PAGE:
Cindy Crawford’s daughter has revived discussion about the place of girls in high-fashion modelling. Ten-year-old Kaia Gerber has been chosen as the face of Young Versace and one of the launch images, in which she has been posed in a way that recalls her mother’s supermodel shots of the ‘90s, is a world apart from fleecy-clad child models grinning cheekily in the monthly Kmart catalogue.
It beggars belief that there is a Young Versace range that caters to children from newborns to twelve-years-old. I suppose there are wealthy people out there who couldn’t be seen shopping at Target for their kids, but with the scrapes that most kids get into, and their rapid growth, it’s sinfully excessive to be spending thousands on a flimsy skirt.
Yet wealthy people frittering away money is not the most significant thing to consider about Kaia’s modelling work and the visibility of young girls in the fashion industry. Unlike Thylane Blondeau's Vogue shoot last year, in which she wore a full face of make-up, leopard-print clothing and oversize heels, there is no parody of the fashion industry in Kaia’s images. This campaign is designed to appeal both to girls and their mothers (wealthy ones at least, and to foster aspirations in everyone else), and to encourage the process of girls valuing themselves according to how they look and what they buy.
Both men and women can take pleasure in aesthetic objects and the enjoyment of wearing good quality clothing, but it is women who are judged as a result of their appearance in ways that can be crippling. We know that the appearance of female politicians is far more often a subject of discussion in the media than men’s appearance— Tony Abbott’s alarming “budgie smugglers” being the exception.
A fascinating piece by Dannielle Miller at Mama Mia shows that even when women are active in areas in which their appearance should not be relevant, it is their looks that are most often attacked as a way of dragging them down and destroying their authority. Some of the female media commentators interviewed here, and in other articles on this topic, describe extremely hateful anonymous responses, not about what the substance of their opinion, but how they look. Nina Funnell, who writes about a range of women’s issues, and who has spoken out about her own horrifically violent rape, has shamefully received abusive comments suggesting that she was not attractive enough to be raped in any case.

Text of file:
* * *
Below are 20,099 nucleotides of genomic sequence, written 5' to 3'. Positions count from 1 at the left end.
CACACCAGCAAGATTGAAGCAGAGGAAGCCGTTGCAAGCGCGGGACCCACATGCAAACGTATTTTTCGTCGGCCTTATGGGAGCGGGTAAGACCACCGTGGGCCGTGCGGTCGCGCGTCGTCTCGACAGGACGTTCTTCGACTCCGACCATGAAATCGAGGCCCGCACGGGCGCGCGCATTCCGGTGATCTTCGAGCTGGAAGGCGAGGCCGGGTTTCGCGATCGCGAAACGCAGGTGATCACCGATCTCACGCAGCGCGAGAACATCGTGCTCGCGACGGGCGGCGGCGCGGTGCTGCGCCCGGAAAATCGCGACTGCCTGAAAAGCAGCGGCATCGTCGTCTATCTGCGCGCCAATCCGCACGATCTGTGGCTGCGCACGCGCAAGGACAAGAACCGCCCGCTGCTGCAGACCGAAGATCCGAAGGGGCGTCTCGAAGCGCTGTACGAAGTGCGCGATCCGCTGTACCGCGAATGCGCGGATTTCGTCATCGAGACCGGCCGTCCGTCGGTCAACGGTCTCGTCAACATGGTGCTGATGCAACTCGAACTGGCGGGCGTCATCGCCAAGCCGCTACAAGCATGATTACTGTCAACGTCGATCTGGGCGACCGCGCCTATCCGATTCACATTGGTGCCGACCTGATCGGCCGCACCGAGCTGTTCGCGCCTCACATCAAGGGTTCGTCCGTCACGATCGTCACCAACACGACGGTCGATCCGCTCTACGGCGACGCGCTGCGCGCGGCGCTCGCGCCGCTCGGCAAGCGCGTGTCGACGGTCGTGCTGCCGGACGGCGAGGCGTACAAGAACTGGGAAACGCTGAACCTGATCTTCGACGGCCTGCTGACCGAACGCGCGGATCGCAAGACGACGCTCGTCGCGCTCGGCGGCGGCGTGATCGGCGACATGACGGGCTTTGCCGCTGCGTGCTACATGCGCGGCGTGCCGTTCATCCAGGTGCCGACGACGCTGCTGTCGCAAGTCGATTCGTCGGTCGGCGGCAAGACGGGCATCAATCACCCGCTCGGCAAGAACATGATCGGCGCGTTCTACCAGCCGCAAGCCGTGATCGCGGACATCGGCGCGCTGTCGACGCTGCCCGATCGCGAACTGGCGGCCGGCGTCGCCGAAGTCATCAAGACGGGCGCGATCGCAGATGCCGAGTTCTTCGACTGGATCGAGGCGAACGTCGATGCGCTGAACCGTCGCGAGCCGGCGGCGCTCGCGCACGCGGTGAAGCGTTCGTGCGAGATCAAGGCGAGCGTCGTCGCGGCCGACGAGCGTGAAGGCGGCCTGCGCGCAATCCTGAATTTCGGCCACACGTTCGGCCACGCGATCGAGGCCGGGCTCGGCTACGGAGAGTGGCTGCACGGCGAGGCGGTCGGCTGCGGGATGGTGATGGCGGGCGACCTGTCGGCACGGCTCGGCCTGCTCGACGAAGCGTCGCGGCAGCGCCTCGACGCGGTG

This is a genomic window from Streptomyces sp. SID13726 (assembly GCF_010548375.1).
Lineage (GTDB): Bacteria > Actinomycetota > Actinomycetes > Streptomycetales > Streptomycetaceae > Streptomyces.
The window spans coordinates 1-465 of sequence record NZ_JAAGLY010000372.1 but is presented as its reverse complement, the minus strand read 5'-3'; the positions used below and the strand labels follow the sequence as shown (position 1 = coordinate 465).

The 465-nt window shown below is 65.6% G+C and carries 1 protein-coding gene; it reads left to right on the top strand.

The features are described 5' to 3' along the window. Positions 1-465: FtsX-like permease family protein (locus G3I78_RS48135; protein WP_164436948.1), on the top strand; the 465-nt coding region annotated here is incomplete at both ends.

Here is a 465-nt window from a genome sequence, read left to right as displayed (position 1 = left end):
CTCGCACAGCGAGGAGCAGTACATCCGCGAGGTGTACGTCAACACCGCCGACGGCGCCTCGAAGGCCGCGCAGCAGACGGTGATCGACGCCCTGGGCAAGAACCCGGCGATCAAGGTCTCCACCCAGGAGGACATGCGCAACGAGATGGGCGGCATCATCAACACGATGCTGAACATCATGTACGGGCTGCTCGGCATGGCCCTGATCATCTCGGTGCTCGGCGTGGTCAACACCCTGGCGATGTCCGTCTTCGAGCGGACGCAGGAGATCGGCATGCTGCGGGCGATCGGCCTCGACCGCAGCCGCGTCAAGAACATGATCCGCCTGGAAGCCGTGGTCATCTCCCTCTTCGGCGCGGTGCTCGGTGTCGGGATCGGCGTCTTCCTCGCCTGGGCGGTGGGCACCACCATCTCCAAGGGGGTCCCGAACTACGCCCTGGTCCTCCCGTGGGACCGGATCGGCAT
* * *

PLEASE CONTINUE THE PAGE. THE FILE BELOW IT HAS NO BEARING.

This is what leads me to be critical of images like that of Kaia Gerber. Some might feel that the image is sexualising and is encouraging girls to “grow up too soon”. While these things might be true as well, using a young girl to advertise high fashion in the same way as women are used to advertise products begins the process of judgement even earlier. If mature women are undermined continuously because of their appearance and struggle with the results of this, then girls, who have not yet always been able to forge a self-confident identity, will not have the resources to brush such judgements aside.
Of course, for the past hundred years or more, girls have been able look to images of adult women in the media for an understanding of how they themselves should aspire to be and other girls can serve as the fashion and beauty police to ensure conformity. It is another level of pressure and expectation to have fashionable images of girls that are clothed and stylised as women, something that a 10-year-old cannot be, even if the image of Kaia from the neck-down looks as if she is a woman. The use of teen models often sells an unobtainable ideal of youth to women. However, selling womanhood to girls will surely only foster the same kind of degradation of girls' achievements in light of their looks as women already experience.